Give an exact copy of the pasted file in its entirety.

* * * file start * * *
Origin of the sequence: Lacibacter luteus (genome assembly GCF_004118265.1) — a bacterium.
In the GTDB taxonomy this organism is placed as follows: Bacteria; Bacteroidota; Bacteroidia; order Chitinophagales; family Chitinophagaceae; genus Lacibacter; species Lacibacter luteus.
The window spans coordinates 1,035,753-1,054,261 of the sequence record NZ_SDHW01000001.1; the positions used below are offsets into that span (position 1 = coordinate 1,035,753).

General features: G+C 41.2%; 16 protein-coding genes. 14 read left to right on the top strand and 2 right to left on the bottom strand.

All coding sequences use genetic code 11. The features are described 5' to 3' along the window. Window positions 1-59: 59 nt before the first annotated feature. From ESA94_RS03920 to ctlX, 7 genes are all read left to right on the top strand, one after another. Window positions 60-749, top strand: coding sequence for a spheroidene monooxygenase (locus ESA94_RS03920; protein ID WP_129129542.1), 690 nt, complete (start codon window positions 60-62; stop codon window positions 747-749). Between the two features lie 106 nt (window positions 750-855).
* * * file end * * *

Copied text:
Origin of the sequence: Lacibacter luteus (genome assembly GCF_004118265.1) — a bacterium.
In the GTDB taxonomy this organism is placed as follows: Bacteria; Bacteroidota; Bacteroidia; order Chitinophagales; family Chitinophagaceae; genus Lacibacter; species Lacibacter luteus.
The window spans coordinates 1,035,753-1,054,261 of the sequence record NZ_SDHW01000001.1; the positions used below are offsets into that span (position 1 = coordinate 1,035,753).

General features: G+C 41.2%; 16 protein-coding genes. 14 read left to right on the top strand and 2 right to left on the bottom strand.

All coding sequences use genetic code 11. The features are described 5' to 3' along the window. Window positions 1-59: 59 nt before the first annotated feature. From ESA94_RS03920 to ctlX, 7 genes are all read left to right on the top strand, one after another. Window positions 60-749, top strand: coding sequence for a spheroidene monooxygenase (locus ESA94_RS03920; protein ID WP_129129542.1), 690 nt, complete (start codon window positions 60-62; stop codon window positions 747-749). Between the two features lie 106 nt (window positions 750-855).